Labilles, U. (2015c). Prospectus: Tobacco Use and Family Cancer History in the Pathopoiesis of Pancreatic Cancer. Unpublished manuscript, College of Health Sciences, Public Health, Epidemiology, Walden University, Minneapolis.

Labilles, U. (2016). The New Public Health: Beyond Genetics and Social Inequalities. Unpublished manuscript, College of Health Sciences, Public Health, Epidemiology, Walden University, Minneapolis.

Labilles, U. (2017). Pathopoiesis Mechanism of Smoking and Shared Genes in Pancreatic Cancer. ProQuest-CSA, LLC. Library of Congress, Copyright R# TX 8-490-984, Washington DC. doi: 10.13140/RG.2.2.30721.35681

Loomis, D., & Wing, S. (1990). Is molecular epidemiology a germ theory for the end of the twentieth century?. International journal of epidemiology, 19(1), 1-3. http://dx.doi.org/10.1093/ije/19.1.1

McEwen, B. S., & Getz, L. (2013). Lifetime experiences, the brain, and personalized medicine: An integrative perspective. Metabolism62, S20-S26. https://doi.org/10.1016/j.metabol.2012.08.020

Pearce, N. (1996). Traditional epidemiology, modern epidemiology, and public health. American journal of public health86(5), 678-683.

Rothermel, C. (2013). What is health economics and outcomes research? A primer for medical writers. AMWA Journal, 28(3)

Susser, M. (1985). Epidemiology in the United States after World War II: the evolution of technique. Epidemiologic reviews7(1), 147-177. http://dx.doi.org/10.1093/oxfordjournals.epirev.a036280

Travers, J., & Milgram, S. (1969). An experimental study of the small world problem. Sociometry, 425-443. doi: 10.2307/2786545

Verma, M., Khoury, M. J., & Ioannidis, J. P. (2013). Opportunities and challenges for selected emerging technologies in cancer epidemiology: mitochondrial, epigenomic, metabolomic, and telomerase profiling. Cancer Epidemiology Biomarkers & Prevention22(2), 189-200. http://dx.doi.org/10.1158/1055-9965.EPI-12-1263

Wemrell, M., Merlo, J., Mulinari, S., & Hornborg, A. C. (2016). Contemporary epidemiology: a review of critical discussions within the discipline and a call for further dialogue with social theory. Sociology Compass10(2), 153-171. doi: 10.1111/soc4.12345

 

From an Evolutionary Model to the Unified Paradigm of Cancer Causation (UPCC)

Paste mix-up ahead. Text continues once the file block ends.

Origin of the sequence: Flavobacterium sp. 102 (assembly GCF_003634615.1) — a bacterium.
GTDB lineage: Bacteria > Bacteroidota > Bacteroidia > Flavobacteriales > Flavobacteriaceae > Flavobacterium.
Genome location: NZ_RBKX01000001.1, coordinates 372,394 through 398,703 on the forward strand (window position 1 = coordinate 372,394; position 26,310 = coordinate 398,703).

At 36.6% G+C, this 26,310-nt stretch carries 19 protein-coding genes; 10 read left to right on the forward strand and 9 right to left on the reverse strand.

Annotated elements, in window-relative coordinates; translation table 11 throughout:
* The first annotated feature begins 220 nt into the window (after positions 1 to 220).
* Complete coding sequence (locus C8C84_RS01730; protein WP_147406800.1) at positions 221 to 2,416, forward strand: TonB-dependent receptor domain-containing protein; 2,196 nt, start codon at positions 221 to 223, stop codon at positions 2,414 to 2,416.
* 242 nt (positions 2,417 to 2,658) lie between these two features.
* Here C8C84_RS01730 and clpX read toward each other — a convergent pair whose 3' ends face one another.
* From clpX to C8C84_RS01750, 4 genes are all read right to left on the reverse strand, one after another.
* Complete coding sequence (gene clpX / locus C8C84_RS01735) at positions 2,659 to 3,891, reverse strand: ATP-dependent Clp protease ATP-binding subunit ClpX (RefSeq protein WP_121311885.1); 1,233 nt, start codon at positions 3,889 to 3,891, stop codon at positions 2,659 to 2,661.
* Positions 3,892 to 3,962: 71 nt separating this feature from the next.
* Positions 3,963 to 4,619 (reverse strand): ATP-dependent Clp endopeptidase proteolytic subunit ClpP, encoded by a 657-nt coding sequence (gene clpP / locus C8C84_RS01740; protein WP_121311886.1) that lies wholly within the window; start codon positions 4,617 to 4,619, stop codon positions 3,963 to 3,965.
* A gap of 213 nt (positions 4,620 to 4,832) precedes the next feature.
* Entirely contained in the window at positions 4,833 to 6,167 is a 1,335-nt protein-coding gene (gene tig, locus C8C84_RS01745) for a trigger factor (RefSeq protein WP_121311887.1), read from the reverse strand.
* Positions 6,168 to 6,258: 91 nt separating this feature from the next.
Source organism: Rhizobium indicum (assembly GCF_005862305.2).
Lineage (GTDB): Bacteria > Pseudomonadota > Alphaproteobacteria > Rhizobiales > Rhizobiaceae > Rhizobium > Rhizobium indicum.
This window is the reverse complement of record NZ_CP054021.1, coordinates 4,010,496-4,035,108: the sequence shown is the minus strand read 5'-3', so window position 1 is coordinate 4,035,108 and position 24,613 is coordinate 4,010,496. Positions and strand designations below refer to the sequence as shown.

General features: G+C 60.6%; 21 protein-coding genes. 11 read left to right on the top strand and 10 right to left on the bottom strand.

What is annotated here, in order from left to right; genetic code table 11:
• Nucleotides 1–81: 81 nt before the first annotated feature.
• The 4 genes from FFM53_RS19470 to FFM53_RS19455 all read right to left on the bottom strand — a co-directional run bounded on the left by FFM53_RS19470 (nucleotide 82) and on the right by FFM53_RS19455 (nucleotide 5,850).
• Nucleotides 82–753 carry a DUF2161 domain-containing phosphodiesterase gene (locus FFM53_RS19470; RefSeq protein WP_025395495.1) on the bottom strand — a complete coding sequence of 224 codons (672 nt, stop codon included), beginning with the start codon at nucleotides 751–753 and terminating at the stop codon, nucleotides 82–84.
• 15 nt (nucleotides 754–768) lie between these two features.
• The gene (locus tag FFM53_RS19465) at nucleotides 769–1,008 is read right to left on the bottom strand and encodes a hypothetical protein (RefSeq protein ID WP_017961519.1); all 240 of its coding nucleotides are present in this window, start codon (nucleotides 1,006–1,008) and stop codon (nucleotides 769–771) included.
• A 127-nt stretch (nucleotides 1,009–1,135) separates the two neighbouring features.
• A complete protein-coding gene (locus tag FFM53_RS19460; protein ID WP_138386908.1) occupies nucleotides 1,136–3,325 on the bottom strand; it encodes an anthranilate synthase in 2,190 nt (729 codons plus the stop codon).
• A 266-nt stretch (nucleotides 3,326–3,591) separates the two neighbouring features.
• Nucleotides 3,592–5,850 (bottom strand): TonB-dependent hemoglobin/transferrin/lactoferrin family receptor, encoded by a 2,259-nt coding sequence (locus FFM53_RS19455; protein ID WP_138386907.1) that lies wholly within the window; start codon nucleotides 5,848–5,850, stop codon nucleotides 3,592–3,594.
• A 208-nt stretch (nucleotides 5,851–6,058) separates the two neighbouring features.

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Three essential events launched the field of cancer epidemiology during the 18th century. First, is Bernardino Ramazzini’s study on cervical cancer in 1713, the research of Percival Pott in 1775 that led the way on occupational carcinogenic exposure studies, and Thomas Venner on the danger of tobacco use in his Via Recta, published in London in 1620 (American Cancer Society, 2014). After two centuries when John Hill wrote a book entitled “Cautions Against the Immoderate Use of Snuff” in 1761; Krain (1970), along with other studies in the 1970s, Wynder, Mabuchi, Maruchi and Fortner (1973) explored the causality of tobacco use in the development of PC. Jones et al. (2008) found that PCs have an average of 63 genetic alterations that can explain the major features of pancreatic tumorigenesis. The intensive genetic studies described by Jones et al. (2008) gave way to the better understanding of the core set of pathways and processes, embracing the idea of Owens, Coffey, and Baylin (1982) that tumor heterogeneity is a fundamental facet of all solid tumors. While pancreatic cancer (PC) has few viable treatment options, Jones et al. (2008) suggested that the best hope for therapeutic development may lie in the discovery of agents that target the physiologic effects of the altered pathways and processes rather than their gene components. Above all, the significance that could not have been appreciated in the absence of global analysis is the identification of the precise genetic alterations that may be responsible for tumor pathway dysregulation (Jones et al., 2008).